Thread galling is a common cause of mechanical failure that can damage fasteners, screws, bolts and other metal parts. It happens when the threads of two or more different materials erode and stick together creating a lumpy surface called a gall. The result is reduced performance and structural distortion of the part.
A few simple measures can help prevent thread galling. Most of these involve using the right lubricants to reduce friction. A high-quality dry lubricant can help keep the threads smooth and clean. It can also prevent the buildup of heat that leads to galling. It’s important to follow the recommended torque specs when tightening any fastener. If you need to use a higher torque rating than what is specified, make sure you are applying the pressure evenly so that one area does not generate more heat than another.
In addition to using the right lubricants, preventing galling is important by keeping all components cool during installation. Heat and friction go hand-in-hand, and higher temperatures increase the likelihood of galling. By slowing down the installation process and allowing the heat to dissipate, you can greatly reduce the chances of galling.
Stainless steel and aluminum fasteners are particularly prone to thread galling. These materials self-generate a protective oxide film to prevent corrosion, but this layer is rubbed off during installation. The resulting metal-to-metal contact creates excessive heat and friction that can fuse the materials together in a process known as solid-phase welding (galling). Once this happens, it is very difficult to remove or separate the two parts.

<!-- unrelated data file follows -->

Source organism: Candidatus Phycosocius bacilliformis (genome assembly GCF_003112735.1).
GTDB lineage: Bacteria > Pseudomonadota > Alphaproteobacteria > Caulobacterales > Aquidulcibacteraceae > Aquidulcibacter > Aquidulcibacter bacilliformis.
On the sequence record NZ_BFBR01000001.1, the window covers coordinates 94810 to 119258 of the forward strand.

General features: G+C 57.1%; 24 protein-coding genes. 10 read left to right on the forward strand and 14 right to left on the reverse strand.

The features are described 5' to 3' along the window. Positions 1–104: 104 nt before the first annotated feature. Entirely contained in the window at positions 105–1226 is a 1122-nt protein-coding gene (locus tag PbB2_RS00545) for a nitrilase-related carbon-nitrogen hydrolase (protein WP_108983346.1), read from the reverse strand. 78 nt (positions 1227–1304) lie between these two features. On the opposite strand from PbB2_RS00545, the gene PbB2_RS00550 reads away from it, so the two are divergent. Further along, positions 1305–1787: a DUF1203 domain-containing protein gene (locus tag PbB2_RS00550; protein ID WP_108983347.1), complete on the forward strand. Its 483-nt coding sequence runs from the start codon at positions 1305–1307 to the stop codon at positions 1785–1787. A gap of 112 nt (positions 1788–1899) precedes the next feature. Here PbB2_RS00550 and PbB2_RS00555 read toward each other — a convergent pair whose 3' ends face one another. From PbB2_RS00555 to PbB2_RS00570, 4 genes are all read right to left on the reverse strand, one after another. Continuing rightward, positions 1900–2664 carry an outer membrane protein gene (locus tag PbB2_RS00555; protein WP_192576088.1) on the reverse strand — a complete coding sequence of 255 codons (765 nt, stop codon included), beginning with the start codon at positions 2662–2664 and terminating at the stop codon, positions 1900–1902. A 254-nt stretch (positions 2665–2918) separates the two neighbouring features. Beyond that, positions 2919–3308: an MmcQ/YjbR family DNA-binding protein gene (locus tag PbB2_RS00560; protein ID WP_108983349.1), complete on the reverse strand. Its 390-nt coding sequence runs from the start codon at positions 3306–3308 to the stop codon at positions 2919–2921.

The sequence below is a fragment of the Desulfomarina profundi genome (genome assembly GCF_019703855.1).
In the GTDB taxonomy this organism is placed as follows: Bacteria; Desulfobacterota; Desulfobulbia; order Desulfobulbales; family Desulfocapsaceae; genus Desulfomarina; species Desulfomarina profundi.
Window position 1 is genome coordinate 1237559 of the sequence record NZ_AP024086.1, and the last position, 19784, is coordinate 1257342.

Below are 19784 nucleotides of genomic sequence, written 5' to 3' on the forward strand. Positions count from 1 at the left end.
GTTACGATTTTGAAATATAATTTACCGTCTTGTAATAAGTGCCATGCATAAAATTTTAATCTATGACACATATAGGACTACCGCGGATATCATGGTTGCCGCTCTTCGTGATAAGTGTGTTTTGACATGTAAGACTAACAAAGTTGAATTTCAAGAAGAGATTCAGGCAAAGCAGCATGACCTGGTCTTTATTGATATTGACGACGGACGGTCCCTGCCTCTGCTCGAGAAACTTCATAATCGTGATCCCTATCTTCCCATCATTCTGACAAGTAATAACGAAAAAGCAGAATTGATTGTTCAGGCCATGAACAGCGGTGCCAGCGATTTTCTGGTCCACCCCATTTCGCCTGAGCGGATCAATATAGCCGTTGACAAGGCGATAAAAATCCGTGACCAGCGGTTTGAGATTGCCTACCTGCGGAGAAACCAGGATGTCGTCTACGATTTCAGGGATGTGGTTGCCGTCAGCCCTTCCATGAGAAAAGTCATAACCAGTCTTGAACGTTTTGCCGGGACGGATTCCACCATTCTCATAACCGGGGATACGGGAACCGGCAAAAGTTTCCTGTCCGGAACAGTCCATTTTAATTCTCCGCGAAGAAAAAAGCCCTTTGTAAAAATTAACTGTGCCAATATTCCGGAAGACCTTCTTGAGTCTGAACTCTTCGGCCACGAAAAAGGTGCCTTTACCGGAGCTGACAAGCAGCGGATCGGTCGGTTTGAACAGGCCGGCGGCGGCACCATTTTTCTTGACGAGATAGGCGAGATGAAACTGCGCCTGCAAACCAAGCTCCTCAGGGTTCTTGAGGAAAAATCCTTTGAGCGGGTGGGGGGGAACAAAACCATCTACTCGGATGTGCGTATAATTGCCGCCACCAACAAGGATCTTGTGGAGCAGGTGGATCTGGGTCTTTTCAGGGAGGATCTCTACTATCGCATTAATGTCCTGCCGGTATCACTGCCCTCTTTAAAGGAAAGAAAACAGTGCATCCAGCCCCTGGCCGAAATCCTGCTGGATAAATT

To avoid galling, you should always perform a full quality check before installing new fasteners. This includes assessing the condition of the packaging, making sure that the bolts are clean and untampered with. It is also important to make sure that the proper nut and bolt are being used in conjunction with each other. If the wrong nut is being used, it can lead to increased friction and heat, leading to thread galling.
In general, harder materials tend to gall less than softer ones. However, even hard materials can gall if they are installed with incorrect tools or in the wrong application.
Using the correct lubricant and following the tips above can dramatically reduce your risk of thread galling. The best lubricants for reducing galling are molybdenum disulfide, graphite, mica and talc. There are also anti-seize compounds that can be pre-applied or applied at the point of assembly to reduce friction and protect against galling.